During other summers, from time to time a high school friend would come up and stay at the camp. When Sue (a boy named Sue, just like in the Johnny Cash song), arrived with his family, I was quite happy to see him. I enjoyed his company and we had had many good times together.  As my sister Amy would say: he was a good head. (That’s a compliment).

One night we had heard about a campfire out off the Cane Road.  Amy was at the camp with her car and, always generous, allowed us to use it.  In we piled.  There was Sue, Karrie from across the lake, a friend named Faye from the narrows, and myself. However, after a bit, I was a tad worried about Sue who was drinking large amounts of rye, thanks to Doug, the host, and he was getting quite drunk.  We finally got him into the car after pulling him out of the ditch and started down the gravel, country road toward the camp.  Suddenly, without much warning, except to ask that the window be rolled down, which it wasn’t, Sue got sick all over Faye.  He had projectile vomited such that there was vomit on the car wall and window with a silhouette of Faye where her head and body had received it rather than the wall.  We should have seen it coming.  I pulled over and quickly asked Karrie to open the rear door.  Sue tumbled out head first and landed in the ditch for the second time.  He was moaning, groaning and puking.  He waved at us saying just leave me here, just leave me here. Ya, no.  I would not be leaving Sue there in some ditch on some god-forsaken, dark, forest-edged road. I yelled at him to get sick once more then to climb into the car.

The next morning I was cleaning number one cabin when I heard some commotion by the men’s outhouse.  There was Sue.  His large teenage male body was standing, slightly stooped, in the open door of the outhouse, his back to me.  He was holding a Pocket Fisherman (for a split second my mind reeled back to the time, years prior, when I had wanted so badly to use Eva’s husband Peter’s Pocket Fisherman and he so generously indulged me.  Next, I promptly raised my right arm to cast the line and then somehow dropped it into an unfamiliar dark lake and just watched it sink.  Frozen in horror at what I had just done.  Peter had very graciously just waved it away, neither one of us wanting to go in after it.)

Anyway, Sue was holding the Pocket Fisherman the line of which was down the hole.  He appeared to be fishing something out of the shitter.  This was going to be interesting.  I asked him what he was up to. Sue turned and his face was green.  His front teeth were missing.  He hesitated and seemed to argue with himself for a split second but, finally admitted that he was fishing his partial denture out of the shitter.  It had fallen out when he was sick…..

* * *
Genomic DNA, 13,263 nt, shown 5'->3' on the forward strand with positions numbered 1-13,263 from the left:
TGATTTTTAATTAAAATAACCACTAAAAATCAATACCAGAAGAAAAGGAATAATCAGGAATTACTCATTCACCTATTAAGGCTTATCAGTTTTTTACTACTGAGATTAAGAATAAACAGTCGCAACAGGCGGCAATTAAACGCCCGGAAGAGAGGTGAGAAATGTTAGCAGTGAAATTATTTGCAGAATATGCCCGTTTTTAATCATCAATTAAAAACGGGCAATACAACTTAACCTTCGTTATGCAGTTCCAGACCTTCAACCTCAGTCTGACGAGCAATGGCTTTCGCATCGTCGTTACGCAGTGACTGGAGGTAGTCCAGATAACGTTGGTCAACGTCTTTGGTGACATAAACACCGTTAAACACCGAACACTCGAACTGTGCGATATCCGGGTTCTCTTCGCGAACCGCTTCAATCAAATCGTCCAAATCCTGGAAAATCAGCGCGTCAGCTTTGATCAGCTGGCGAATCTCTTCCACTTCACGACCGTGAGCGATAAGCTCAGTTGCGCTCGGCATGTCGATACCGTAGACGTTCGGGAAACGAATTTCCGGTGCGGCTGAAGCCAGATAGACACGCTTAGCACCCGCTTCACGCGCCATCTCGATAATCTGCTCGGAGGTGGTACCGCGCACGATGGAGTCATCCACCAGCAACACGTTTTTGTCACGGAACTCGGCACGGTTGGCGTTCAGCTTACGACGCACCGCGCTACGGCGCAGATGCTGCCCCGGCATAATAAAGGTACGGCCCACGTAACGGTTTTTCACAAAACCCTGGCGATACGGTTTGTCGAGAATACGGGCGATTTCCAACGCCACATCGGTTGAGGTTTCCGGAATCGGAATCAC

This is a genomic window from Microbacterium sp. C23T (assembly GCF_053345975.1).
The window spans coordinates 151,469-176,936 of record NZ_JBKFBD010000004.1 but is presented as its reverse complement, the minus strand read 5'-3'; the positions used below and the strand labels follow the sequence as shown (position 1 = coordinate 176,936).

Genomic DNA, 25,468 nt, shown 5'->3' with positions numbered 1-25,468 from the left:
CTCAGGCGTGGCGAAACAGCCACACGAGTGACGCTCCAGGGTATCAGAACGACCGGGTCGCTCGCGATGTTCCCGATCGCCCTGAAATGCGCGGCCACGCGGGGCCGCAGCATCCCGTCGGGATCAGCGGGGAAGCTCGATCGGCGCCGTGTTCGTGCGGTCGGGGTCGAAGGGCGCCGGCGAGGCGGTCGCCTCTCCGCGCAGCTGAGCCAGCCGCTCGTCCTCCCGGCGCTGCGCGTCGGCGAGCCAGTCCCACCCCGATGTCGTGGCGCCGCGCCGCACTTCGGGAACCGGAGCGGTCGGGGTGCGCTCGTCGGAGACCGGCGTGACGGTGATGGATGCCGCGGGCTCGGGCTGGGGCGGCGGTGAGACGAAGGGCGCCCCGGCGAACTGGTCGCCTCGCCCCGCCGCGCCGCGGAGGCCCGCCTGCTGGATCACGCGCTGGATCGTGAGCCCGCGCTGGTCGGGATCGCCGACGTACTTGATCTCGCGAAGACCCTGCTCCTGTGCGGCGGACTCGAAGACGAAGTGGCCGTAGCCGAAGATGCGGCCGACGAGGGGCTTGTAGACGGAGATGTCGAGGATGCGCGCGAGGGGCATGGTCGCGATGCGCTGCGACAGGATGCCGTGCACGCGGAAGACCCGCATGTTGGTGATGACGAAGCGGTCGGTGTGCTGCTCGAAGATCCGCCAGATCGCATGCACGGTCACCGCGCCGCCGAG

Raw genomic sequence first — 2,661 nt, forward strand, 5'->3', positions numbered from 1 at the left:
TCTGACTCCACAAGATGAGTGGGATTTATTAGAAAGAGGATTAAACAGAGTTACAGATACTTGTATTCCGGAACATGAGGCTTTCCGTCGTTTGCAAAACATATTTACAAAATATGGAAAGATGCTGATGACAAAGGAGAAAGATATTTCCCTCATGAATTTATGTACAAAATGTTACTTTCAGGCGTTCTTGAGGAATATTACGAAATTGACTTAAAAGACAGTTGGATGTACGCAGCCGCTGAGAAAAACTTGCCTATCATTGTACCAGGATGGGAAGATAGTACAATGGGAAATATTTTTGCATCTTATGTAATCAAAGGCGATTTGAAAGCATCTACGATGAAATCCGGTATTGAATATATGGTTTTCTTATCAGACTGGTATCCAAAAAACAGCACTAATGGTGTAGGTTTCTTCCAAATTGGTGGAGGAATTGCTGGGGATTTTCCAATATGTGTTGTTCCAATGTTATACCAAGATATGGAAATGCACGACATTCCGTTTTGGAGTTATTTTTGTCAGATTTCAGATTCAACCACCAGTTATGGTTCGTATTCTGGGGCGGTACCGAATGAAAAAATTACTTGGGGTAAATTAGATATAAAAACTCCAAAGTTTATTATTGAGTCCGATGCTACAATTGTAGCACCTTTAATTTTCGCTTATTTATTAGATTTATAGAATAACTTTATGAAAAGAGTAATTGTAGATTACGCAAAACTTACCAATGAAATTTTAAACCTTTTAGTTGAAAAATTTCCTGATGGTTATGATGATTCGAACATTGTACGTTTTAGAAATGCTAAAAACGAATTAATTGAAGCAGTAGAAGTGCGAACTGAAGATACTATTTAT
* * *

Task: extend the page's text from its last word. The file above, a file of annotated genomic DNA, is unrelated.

Later, Amy and I saw him with his teeth in place.  He told us he had boiled his denture for three hours. Poor Sue. That was a rough turn of events because after fishing his denture out of the poop, and then sterilizing it, he then had to go clean up Amy’s car which we had closed the night before and left in the sun. Not pretty.

sunset2The summer went on with canoeing, swimming, jumping off the rocks into the lake, exploring, campfires, chores and fun. Then we met Len, the son of a hockey great who had a cottage near the camp and to call it a cottage was a vast understatement.  It was massive with double doors leading into a great room with a double staircase heading up to a landing then splitting in two, heading in opposite directions around a upper story landing with several bedroom doors visible from below.  There was no electricity and the whole place was made of weathered wood, but was new and in perfect repair.  I could not stop looking at everything.  Up at the top of the wall there were a few posters of the hockey legend, taken in his day.

Len had all the toys and a boathouse and a boat, skis and all the gear.  The top of the boathouse was a games room with pool table, table tennis, shuffle board, darts and a cooler full of pop.  The boathouse had a balcony from which we would jump or dive into the lake below.  It was teenager heaven.  He would invite us over sometimes to water ski. We would have a ball! Mysteriously, whenever I told Dad I was going to hang out with Len, he would jump up off the couch and offer me a ride.  I think he would have been quite happy if I had gotten serious with the son of a hockey legend.  Imagine.

dock

Bringing Home the Bacon 🥓

Every summer all nine of us would move to the lake where we had a ten-cabin campground. We would have daily paid chores then run barefoot, swimming, boating, fishing and playing. It was idyllic…almost always.

I bet I was the only ten-year-old kid who knew that the address of The Toronto Star was 1 Yonge Street, Toronto.  I knew this piece of completely useless information because at the tender age of five years old, I had a paper route – The Toronto Star.  I exaggerate slightly.  The route was actually my older brother’s but, I had been given the responsibility of delivering a single paper to one out-of-the-way customer:  Mrs. Wilson– about ten doors north of our house.  I got paid a hefty 5 cents per week for such a tough job.  It was much to my embarrassment though, when the phone would ring while all nine of us were all ensconced at the supper table and Mom would look at me and say, Morgan, did you deliver your paper?  Invariably I had forgotten.  I would have been too busy at play to think of it.  I had to then drop my fork and run off with Mrs. Wilson’s paper.  As the years went by I was given more and more papers to deliver and customers to collect from and one day I found that the whole route was mine – handed down from Matt to Mark to Job and finally, to me.